Linux Laptops Part 2: Choice Made

This is the follow-up post on Window Shopping for Linux Laptops. I recieved several excellent recommendations from the Fosstodon community that I missed in my original post:

  • Nitrokey NitroPad: A hardened Lenovo ThinkPad that focuses on open source and security. Based in Germany.
  • Slimbook Pro X AMD: 14” aluminum Ryzen processor that nearly checked everything I was looking for. Based in Spain.

When it comes to technology, sometimes I suffer from analysis paralysis. However, after missing a few keystrokes from my faulty laptop keyboard, a decision was made:

Screenshot of Framework Laptop Order

As you can see above, I ordered the DIY version of the framework laptop, choosing to skip the hard drive, RAM, and operating system.

Some considerations on choosing this laptop over the others:

  • Company is in the USA; I don’t doubt that all the companies I looked into provide excellent support, but I don’t want to deal with international shipping, import duties, and long distance support for my primary laptop. I’m sure this consideration would be the inverse for those living over the Europe. You guys should be lucky with the abundant of choices over there.
  • Repairability and Upgradeability; I had many good memories of building and upgrading my tower PC back in high school, and this gives me the chance (hopefully) to do the same on a laptop form factor
  • Less waste; I am only buying the parts that I need; no tossing away the small RAM chip or hard drive immediately upon purchase. If I decide to upgrade the screen or CPU later on, I hope that there’s a viable reseller community of framework users.

That being said, here’s the cons I am accepting from choosing this:

  • Pricing; I could have purchased a complete Dell or even possibly a System76 laptop that came with the hard drive and memory that I chose to skip out.
  • Small ecosystem; outside of a DisplayPort adapter, I picked up pretty much all the available modules available for the framework laptop. There is no ethernet module. The company has announced more modules coming up, and is open sourcing the design so that others can make their own modules.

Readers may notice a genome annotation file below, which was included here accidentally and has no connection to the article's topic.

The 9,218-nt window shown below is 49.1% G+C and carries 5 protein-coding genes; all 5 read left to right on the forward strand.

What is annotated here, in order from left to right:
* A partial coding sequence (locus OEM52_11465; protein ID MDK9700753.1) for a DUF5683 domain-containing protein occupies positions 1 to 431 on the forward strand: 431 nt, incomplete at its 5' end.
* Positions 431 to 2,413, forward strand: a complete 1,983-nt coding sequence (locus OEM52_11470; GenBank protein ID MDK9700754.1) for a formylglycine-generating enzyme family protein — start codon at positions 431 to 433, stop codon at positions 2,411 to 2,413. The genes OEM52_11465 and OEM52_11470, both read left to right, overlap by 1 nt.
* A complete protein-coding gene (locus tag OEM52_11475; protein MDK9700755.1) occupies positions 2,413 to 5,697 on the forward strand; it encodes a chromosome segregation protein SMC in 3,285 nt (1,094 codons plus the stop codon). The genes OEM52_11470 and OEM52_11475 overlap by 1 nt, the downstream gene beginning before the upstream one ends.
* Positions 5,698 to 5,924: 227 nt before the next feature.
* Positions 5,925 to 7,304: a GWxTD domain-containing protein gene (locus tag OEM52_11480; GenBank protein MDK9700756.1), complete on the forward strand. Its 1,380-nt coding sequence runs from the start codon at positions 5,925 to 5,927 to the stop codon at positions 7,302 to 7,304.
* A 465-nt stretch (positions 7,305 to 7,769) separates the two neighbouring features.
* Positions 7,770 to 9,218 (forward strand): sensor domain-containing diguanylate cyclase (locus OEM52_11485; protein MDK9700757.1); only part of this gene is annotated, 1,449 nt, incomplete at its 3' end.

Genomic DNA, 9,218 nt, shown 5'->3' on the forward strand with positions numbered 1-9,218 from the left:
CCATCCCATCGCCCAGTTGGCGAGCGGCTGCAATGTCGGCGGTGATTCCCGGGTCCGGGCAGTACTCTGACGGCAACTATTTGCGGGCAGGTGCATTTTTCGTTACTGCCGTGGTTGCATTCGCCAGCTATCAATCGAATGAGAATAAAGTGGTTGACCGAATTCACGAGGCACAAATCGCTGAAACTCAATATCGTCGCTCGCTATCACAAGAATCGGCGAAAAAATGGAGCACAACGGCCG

• Brand new company; the benefit of this design is banking on future upgradeability, but this is only feasible if the company stays solvent long enough. Otherwise I’m stuck with a boutique computer manufacturer.
  • Not AMD nor Coreboot; I root for the underdog which is why I’ve been an AMD fan. Although there is the promise from the framework development team to implement Coreboot, I doubt this is a priority for them.

Should you get a framework laptop?

I normally stick to proven solutions instead of cutting edge or kickstarter type projects. I used the work “hope” quite a bit on the positives of the system. In essence, this solution seems good enough with what is currently available that I’m willing to take a risk and support a company with values that I relate to.

Not everyone has this luxury; if you are looking for a company with more stability and support I would go with my backup choice of System76. If you’re not in a rush, I would wait for Framework to prove itself and see if everyone is still feeling positive after owning this for 6 months.

That being said, I really do hope to be praising the successes of Framework next year. :-)

Day #18 of #100DaystoOffload